No complaints please

Someone on Facebook posted a challenge the other day, for people to go 24 hours without complaining.
I thought, well, that’s a piece of cake. Easy as drinking water. Easy-peasy lemon-squeezy.
And other than the fact that I was wrong, it did sound like a walk in the park.
The ‘not even once’ part of the challenge suggested to me that once a complaint passed my lips on any given day, I was a Fail for the rest of that day. I could complain all day long, and just restart the challenge next day. 
It seemed a non-issue, though, because being a non-complainer, I was pretty sure I’d last a week, at least, at which point I’d welcome a good long complaining rant. Some might call this ‘optimistic’. Another word for it is ‘delusional’.
On the first day, approximately one nanosecond after telling Jim about the challenge, I complained about the weather. Instant Fail.
On the second day, Jim and I went for a bike ride together, and the gleeful non-stop chorus of complaints as we rode along was appalling. It was like Tourette’s, except with complaints instead of four-letter words. It seemed that the very attempt not to complain had stirred up some dark part of our brains, the Complaints Department area. At some point, we realized we could call it a Fail for that day, without being wrong.
On the third day, it was time for a more serious effort, and we gave it all we had. However, the effort mostly involved catching each other out in complaints, which led to valid complaints that the complaints about complaints were, in themselves, complaints. It was a Complaint Fest, a Complaints Endless-Loop, and as such the day was another Fail.
In the end, we did manage to last a week complaining non-stop, which was not really what I had in mind.
It made me wonder, were Jim and I chronic complainers? Or had the Complaints Department part of our brains simply been irritated from being rubbed the wrong way? It was hard to know for sure, but an educated guess suggested that being silenced by death was likely the only way I was ever going to meet the challenge.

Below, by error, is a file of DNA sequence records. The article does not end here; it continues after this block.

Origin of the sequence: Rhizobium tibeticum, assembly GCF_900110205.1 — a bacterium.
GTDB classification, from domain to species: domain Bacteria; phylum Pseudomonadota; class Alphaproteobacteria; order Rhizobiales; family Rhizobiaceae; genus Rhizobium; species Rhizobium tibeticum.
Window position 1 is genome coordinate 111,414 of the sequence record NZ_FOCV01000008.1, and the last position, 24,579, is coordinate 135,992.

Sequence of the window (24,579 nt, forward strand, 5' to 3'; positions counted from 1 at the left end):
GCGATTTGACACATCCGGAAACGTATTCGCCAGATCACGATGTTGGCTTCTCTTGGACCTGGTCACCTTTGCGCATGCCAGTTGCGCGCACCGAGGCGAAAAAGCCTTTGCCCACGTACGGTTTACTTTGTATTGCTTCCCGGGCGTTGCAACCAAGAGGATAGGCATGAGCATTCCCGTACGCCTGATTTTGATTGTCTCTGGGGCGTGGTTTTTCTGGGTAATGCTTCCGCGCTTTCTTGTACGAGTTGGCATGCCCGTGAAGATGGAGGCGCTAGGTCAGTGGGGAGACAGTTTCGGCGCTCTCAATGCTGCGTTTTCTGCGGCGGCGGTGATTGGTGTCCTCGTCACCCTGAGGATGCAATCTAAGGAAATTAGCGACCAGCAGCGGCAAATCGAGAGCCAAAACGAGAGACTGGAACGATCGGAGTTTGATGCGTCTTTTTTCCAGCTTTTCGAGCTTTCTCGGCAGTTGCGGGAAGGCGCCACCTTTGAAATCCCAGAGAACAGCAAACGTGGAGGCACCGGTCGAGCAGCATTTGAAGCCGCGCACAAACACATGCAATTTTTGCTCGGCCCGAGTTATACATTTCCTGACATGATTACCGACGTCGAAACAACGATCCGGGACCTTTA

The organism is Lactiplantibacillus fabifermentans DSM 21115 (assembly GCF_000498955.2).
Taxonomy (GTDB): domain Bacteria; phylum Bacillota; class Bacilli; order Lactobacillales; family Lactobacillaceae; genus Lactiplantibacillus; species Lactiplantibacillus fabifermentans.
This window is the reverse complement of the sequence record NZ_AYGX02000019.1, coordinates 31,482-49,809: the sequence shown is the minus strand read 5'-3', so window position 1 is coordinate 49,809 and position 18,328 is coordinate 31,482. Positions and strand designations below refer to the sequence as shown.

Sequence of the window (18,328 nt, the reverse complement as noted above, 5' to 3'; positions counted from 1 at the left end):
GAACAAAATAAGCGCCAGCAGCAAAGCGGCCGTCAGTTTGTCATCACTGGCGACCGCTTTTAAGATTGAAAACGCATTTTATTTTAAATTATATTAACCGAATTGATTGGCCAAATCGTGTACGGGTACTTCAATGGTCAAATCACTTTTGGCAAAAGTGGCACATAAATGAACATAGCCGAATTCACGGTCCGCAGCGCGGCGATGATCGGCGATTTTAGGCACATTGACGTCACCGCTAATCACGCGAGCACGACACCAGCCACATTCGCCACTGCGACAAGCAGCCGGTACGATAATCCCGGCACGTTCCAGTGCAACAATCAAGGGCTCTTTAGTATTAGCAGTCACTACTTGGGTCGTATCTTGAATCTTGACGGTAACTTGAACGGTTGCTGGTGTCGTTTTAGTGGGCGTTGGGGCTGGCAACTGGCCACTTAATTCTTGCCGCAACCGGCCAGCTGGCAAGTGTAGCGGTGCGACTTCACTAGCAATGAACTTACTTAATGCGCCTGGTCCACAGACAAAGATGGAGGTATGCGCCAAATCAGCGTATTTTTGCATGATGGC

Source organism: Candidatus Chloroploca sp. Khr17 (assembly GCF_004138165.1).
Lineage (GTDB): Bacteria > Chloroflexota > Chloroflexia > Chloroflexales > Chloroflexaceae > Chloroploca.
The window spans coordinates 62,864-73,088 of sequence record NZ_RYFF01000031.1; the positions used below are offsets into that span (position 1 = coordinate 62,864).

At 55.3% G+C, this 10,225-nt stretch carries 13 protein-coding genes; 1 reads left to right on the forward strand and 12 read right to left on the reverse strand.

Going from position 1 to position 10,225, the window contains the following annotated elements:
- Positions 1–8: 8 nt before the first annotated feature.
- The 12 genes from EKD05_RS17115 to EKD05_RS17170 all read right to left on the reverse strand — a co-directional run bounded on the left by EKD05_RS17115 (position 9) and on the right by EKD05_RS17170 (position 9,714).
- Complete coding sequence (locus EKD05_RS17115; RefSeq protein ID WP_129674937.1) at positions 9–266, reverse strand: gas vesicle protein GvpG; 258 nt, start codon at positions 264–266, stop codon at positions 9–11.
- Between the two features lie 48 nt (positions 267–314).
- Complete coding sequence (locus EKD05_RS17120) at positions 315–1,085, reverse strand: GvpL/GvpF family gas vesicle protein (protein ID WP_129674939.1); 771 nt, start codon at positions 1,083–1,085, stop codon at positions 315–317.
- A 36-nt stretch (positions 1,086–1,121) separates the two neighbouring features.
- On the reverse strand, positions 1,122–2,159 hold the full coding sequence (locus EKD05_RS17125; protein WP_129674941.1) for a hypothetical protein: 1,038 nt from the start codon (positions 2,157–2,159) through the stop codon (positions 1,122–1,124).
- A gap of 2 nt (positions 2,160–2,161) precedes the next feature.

Dying seemed too extreme, though, so I explored other options. One was to actually do it, to stop complaining for 24 hours, but that option was dismissed as completely unreasonable. Another was to pretend I didn’t hear myself complaining. This had some merit, but when I tried it, Jim was right there to fill me in every time I didn’t hear myself complain. Bastard.
In desperation I thought of every sleazy quick-fix workaround imaginable to solve the problem. Finally, it came to me. Why, I hadn’t been complaining at all. I had been ‘objecting’. And objecting, unlike complaining, is a good thing. I object to the weather, I object to most if not all that is posted on Facebook. I object to that driver in front of me. Most of all, I object, your Honour, to complainers. Most heartily. Hate ‘em. And you know what, I’ll bet not one of those sorry whiners could pass the 24-hour complaint challenge that I breezed right through.

More Old as dirt. Twice as gritty. articles

About the Author

This bio was written by Jo Slade. As you can see she has written about herself in the third person. What normal person would do that? They just wouldn't. Who knows how many other persons might be involved in this thing, a second person? Another third? I worry about it. I - she - we - can't even keep it straight, this paragraph is a damn mess, there are persons all over the place. Round 'em up and shoot 'em. That's what I'd do, and by golly I think that's what Jo Slade would do as well.

Biographic nutshell: Jo has been messing around with words for a long time. Sometimes she'll just say words instead of writing them, it saves on paper.

The columns that appear here are of a highly serious and scholarly nature, therefore it is advised that you keep a dictionary and ponderous thoughts nearby.

If, after reading so many thought-provoking words, you find yourself tossing and turning at night, burning with the need to email me, just do it. I answer to [email protected]

The views expressed are strictly those of the author and not necessarily those of Castanet. Castanet does not warrant the contents.

Previous Stories